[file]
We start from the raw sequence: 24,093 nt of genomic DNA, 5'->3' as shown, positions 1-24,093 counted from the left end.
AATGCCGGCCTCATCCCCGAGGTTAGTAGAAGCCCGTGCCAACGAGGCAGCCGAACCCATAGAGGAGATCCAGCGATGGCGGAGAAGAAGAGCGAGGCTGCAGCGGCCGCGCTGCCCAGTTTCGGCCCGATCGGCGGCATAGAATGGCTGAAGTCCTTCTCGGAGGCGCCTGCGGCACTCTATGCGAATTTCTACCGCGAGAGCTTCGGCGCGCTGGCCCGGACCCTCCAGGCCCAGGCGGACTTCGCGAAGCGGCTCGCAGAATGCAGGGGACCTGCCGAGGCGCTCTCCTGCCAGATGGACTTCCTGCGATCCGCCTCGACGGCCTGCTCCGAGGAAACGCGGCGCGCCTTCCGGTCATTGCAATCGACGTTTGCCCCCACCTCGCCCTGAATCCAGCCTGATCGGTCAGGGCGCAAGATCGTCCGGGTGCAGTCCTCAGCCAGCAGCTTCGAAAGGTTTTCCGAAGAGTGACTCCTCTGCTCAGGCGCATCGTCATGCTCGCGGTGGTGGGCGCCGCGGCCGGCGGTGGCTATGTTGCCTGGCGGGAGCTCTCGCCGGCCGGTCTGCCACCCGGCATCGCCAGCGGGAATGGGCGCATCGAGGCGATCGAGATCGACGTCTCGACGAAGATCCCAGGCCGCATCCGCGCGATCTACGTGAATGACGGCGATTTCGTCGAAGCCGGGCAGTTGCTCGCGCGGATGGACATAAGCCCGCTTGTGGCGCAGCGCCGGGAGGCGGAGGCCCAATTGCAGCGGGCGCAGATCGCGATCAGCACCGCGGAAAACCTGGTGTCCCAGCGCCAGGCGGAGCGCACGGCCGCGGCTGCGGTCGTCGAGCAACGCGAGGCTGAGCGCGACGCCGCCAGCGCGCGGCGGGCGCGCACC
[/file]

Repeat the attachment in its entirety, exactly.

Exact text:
We start from the raw sequence: 24,093 nt of genomic DNA, 5'->3' as shown, positions 1-24,093 counted from the left end.
AATGCCGGCCTCATCCCCGAGGTTAGTAGAAGCCCGTGCCAACGAGGCAGCCGAACCCATAGAGGAGATCCAGCGATGGCGGAGAAGAAGAGCGAGGCTGCAGCGGCCGCGCTGCCCAGTTTCGGCCCGATCGGCGGCATAGAATGGCTGAAGTCCTTCTCGGAGGCGCCTGCGGCACTCTATGCGAATTTCTACCGCGAGAGCTTCGGCGCGCTGGCCCGGACCCTCCAGGCCCAGGCGGACTTCGCGAAGCGGCTCGCAGAATGCAGGGGACCTGCCGAGGCGCTCTCCTGCCAGATGGACTTCCTGCGATCCGCCTCGACGGCCTGCTCCGAGGAAACGCGGCGCGCCTTCCGGTCATTGCAATCGACGTTTGCCCCCACCTCGCCCTGAATCCAGCCTGATCGGTCAGGGCGCAAGATCGTCCGGGTGCAGTCCTCAGCCAGCAGCTTCGAAAGGTTTTCCGAAGAGTGACTCCTCTGCTCAGGCGCATCGTCATGCTCGCGGTGGTGGGCGCCGCGGCCGGCGGTGGCTATGTTGCCTGGCGGGAGCTCTCGCCGGCCGGTCTGCCACCCGGCATCGCCAGCGGGAATGGGCGCATCGAGGCGATCGAGATCGACGTCTCGACGAAGATCCCAGGCCGCATCCGCGCGATCTACGTGAATGACGGCGATTTCGTCGAAGCCGGGCAGTTGCTCGCGCGGATGGACATAAGCCCGCTTGTGGCGCAGCGCCGGGAGGCGGAGGCCCAATTGCAGCGGGCGCAGATCGCGATCAGCACCGCGGAAAACCTGGTGTCCCAGCGCCAGGCGGAGCGCACGGCCGCGGCTGCGGTCGTCGAGCAACGCGAGGCTGAGCGCGACGCCGCCAGCGCGCGGCGGGCGCGCACC